COLUMN – Eating what we grow

Health Today-blockIf you were to ask a child, any child, where fruits and vegetables come from, chances are they might say the supermarket.

Understanding where these foods come from, and how they get to the supermarket shelf, experts say, is essential for children to understand their nutritional values.

According to the nutritionists, the more exposure and understanding, the more likely it is a child will eagerly eat them.

So what better way to start the process than by introducing a school garden programme where students grow their own fruits and vegetables?

Six months ago, St Giles Nursery School principal Yvette Greenidge and her staff literally got 90 little pairs of hands dirty –– in an agriculture programme themed Plants Around Us –– Eat What We Grow.

Christianne White showing off a big green leafy Chinese cabbage from the school garden.
Christianne White showing off a big green leafy Chinese cabbage from the school garden.
The Precious Pumpkins Class with produce on sale at its Farmers Market today.
The Precious Pumpkins Class with produce on sale at its Farmers Market today.
City MP Jeffery Bostic (centre) purchasing a natural beverage from the St Giles Variety Stall.
City MP Jeffery Bostic (centre) purchasing a natural beverage from the St Giles Variety Stall.

“We have our own garden. We have beets, lettuce, Chinese cabbage, beans and okras,” Greenidge proudly declared.

It’s a “healthy choice” that president of the Barbados Agriculture Society, James Paul, is all for. He believes that getting the nation’s children interested in all things agriculture from such an early age will not only cut the rate of non-communicable disease in Barbados, but also promote healthy lifestyles.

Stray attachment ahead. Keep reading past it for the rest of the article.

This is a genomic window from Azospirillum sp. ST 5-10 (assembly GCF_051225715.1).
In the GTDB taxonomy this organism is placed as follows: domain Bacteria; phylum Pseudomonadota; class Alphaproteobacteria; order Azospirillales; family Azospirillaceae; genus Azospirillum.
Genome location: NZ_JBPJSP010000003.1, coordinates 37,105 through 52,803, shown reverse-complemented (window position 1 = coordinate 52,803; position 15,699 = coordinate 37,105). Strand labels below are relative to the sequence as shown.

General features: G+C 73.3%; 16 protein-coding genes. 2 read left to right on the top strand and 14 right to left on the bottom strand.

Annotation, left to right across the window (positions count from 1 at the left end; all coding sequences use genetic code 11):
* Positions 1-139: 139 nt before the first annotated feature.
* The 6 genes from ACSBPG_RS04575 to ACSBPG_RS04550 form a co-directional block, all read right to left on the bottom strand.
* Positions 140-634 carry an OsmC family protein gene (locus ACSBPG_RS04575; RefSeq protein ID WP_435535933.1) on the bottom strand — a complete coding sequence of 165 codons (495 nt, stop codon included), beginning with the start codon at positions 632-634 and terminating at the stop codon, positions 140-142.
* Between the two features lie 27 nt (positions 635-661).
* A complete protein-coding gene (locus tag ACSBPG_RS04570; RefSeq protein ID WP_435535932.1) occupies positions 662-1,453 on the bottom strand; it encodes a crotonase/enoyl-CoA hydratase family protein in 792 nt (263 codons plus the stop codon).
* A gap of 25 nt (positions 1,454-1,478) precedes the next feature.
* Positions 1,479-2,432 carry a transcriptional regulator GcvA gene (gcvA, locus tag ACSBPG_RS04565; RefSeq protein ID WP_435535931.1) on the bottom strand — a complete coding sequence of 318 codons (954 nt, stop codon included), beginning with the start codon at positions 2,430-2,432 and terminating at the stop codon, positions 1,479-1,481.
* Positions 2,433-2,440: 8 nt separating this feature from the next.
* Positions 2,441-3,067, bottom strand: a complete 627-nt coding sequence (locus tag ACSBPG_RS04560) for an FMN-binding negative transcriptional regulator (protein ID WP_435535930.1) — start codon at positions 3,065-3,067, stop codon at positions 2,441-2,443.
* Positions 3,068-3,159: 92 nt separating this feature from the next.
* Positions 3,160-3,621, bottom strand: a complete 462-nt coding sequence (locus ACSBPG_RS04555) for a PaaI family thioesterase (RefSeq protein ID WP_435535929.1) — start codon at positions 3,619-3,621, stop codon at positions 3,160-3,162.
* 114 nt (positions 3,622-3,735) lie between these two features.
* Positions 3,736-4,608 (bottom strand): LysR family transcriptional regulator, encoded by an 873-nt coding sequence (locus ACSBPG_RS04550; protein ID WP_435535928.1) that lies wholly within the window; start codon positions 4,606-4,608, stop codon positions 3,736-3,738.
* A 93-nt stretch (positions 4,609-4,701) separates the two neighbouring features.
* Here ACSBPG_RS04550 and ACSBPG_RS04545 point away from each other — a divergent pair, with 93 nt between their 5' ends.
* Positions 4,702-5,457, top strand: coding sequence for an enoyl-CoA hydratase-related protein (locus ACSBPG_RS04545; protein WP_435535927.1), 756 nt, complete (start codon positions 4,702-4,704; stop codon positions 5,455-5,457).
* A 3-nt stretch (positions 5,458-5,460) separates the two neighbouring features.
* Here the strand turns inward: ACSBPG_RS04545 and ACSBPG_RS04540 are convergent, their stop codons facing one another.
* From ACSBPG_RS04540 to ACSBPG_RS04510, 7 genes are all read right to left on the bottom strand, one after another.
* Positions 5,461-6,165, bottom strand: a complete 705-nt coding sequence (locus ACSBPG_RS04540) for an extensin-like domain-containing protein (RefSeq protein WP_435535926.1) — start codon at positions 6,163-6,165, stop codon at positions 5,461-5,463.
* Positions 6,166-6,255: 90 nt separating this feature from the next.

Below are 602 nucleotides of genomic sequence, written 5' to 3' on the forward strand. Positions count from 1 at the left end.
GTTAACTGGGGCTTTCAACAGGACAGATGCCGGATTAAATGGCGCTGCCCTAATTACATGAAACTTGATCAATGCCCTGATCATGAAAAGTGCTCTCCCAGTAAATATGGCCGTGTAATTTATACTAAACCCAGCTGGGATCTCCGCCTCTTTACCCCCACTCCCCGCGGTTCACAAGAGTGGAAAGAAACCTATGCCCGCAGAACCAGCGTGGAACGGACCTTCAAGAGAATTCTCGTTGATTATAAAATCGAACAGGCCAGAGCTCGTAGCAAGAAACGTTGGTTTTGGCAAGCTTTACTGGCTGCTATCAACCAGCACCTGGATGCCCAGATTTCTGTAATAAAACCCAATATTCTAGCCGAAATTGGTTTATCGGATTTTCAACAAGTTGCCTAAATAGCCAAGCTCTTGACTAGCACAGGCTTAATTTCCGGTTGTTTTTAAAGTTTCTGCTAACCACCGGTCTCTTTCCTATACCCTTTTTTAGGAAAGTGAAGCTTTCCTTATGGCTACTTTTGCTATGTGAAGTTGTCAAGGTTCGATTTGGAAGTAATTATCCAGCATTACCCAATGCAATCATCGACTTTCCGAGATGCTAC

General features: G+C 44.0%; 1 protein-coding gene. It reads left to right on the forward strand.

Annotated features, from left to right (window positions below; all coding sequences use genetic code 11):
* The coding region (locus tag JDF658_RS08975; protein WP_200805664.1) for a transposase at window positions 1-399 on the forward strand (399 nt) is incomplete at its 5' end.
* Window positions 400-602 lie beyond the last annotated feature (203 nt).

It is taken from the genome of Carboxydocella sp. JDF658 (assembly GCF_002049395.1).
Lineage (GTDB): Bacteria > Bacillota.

“. . . If we grow the food here, it becomes more nutritious, and basically we will have a healthier people as a result of it. That in itself is extremely important; and this therefore is something that we need to encourage and replicate more in other schools,” Paul suggested.

Sticking to the theme of their programme, the toddlers have also been enjoying tasty, healthy treats made right from their garden.

“We made edible arrangements for them recently: fruit salads, pumpkin fritters, banana bread, breadfruit chips and pickled sweet potato; and they enjoyed it,” said Greenidge.

The principal maintains that children will eat fruits and vegetables heartily, if only parents keep at them from the early stages.

“The funny thing about it, parents tell us that they [children] don’t like them, but when we prepare them at school they eat them . . . . We talk to them and tell them how they are healthy and good. They eat them, so the children need more encouragement from their parents.”

So what do the little ones think about all this gardening, and their school garden, you ask?

“We love fruits and vegetables, and we grow fruits and vegetables,” the little ones of the Precious Pumpkins Class declared as they put on a successful Farmers Market in the schoolyard today.

fernellawedderburn@barbadostoday.bb

One Response to COLUMN – Eating what we grow

  1. Tony Webster June 27, 2015 at 11:11 am

    Teach the kids…who can educate their parents. Not simple…but yet possible, and there is no alternative to mitigate the unhealthy outcomes, owing to a “lost generation” of those obese, un-educated , and unhealthy adults whose own parents dropped-de-ball. The main “outcome” -AND elephant in the room: a bloated nation full to the brim with C.N.C.D.’s …and an in-sustainable strain on the nation’s treasury.
    Rx: take a couple “reality” pills; keep on educating the kids and encouraging them in every possible way.
    And thanks to Ms.F.W. & S.D. for a great piece.

    Reply

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